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Engineers vs. Architects: A BIM Impediment?
Posted by Scott Melnick on October 22, 2007 at 9:03 AM.

There’s a great write-up of a recent BIM program in the October 18 issue of AECbytes, a newsletter that presents anaysis, research, and reviews of AEC Technology. Sure, the author, Lachmi Khemlani, covers the technical presentations. (She writes — and is paraphrasing Jim Jacobi of Walter P. Moore — that there is a need for modelers to learn about building systems and components, so the model can be created “the way the building should be built rather than the way it needs to be drawn. Thought has also to be put into how much detail should go in the model.” She also provides the perspectives of a number of other speakers at the BIM program she attended, including AISC’s Tom Faraone, Doug Fitzpatrick from Fitzpatrick Engineering Group, David Pluke from Ericksen Roed & Associates, and Brian J. Donnell of the law firm Thelen Reid Brown Raysman & Steiner.

 

Most interesting to me, though, was her perspective about the seeming hostility between engineers and architects. “I was quite surprised at the number of disparaging comments that were made about architects during the course of the presentations,” Khemlani wrote. “There was talk of architects being terrified of BIM and the need to get them out of the way, so that engineers could take the lead in BIM as well as lead the effort to repair the broken construction system. Architects were adjudged to be the least competent ones to be the keepers of the BIM model, but the current contracts give them this responsibility almost automatically, which is why contracts needed to be changed. The engineers were exhorted to use BIM to get in the owner’s face rather than let the architects get all the glory, do all the marketing, and show all the cool stuff.”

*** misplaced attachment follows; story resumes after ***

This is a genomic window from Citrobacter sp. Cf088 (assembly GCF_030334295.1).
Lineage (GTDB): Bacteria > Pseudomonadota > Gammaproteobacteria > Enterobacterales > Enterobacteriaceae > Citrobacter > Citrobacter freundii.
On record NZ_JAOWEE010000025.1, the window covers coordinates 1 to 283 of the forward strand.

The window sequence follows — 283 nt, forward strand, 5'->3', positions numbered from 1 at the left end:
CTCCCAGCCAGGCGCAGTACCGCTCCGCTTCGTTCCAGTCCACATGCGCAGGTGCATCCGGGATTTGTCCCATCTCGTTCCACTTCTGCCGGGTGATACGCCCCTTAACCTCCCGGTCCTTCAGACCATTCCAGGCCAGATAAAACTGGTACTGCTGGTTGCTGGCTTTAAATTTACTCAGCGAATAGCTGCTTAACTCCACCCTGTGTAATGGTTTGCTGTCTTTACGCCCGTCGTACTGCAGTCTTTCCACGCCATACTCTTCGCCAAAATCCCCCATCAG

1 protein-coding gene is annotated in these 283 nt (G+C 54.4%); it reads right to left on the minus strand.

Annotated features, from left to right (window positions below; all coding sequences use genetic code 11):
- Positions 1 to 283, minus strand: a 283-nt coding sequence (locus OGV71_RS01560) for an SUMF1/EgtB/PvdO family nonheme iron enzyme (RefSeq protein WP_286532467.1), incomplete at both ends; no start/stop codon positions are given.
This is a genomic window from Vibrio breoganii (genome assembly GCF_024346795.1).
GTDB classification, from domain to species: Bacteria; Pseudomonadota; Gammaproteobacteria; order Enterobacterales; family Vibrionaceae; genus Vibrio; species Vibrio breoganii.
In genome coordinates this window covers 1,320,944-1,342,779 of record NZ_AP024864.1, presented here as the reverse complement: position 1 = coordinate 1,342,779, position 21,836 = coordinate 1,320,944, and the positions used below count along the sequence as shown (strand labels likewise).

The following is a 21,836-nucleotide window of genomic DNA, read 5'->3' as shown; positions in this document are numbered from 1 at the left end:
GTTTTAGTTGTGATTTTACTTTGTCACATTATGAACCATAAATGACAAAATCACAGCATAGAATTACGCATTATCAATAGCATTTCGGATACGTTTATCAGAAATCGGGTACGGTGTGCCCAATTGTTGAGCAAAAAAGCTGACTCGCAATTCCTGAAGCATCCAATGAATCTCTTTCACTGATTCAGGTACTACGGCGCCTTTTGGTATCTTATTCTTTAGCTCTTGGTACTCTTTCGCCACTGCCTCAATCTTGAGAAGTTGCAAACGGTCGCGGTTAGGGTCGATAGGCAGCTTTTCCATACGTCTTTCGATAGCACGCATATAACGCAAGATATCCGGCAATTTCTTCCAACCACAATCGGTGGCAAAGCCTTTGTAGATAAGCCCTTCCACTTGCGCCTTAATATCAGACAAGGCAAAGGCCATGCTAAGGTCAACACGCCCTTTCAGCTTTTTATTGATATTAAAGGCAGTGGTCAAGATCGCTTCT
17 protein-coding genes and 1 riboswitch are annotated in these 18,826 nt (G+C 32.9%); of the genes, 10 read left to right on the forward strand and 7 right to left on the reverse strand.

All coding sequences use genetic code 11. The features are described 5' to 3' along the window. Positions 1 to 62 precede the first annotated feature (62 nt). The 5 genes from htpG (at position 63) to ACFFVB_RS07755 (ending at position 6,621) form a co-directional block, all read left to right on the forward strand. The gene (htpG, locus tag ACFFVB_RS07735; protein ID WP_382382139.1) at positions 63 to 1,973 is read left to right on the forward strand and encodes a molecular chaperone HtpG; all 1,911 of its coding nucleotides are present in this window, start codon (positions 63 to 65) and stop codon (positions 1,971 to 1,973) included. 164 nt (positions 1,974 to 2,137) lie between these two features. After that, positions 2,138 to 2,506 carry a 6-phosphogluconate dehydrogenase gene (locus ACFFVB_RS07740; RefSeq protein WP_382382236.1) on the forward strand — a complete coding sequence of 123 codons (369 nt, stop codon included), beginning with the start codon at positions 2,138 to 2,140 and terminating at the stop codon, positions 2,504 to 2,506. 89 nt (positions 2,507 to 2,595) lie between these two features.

Khemlani describes this attitude as a substantial impediment toward the successful integration of BIM into the mainstream. “I found it particularly ironical to encounter this resentment and antagonism at a BIM conference, when one of the key benefits of BIM is the ability to foster better collaboration between architects and engineers. Clearly, even BIM is not going to be useful here unless there is a change in attitude.”

 

You can read her entire article by clicking here.


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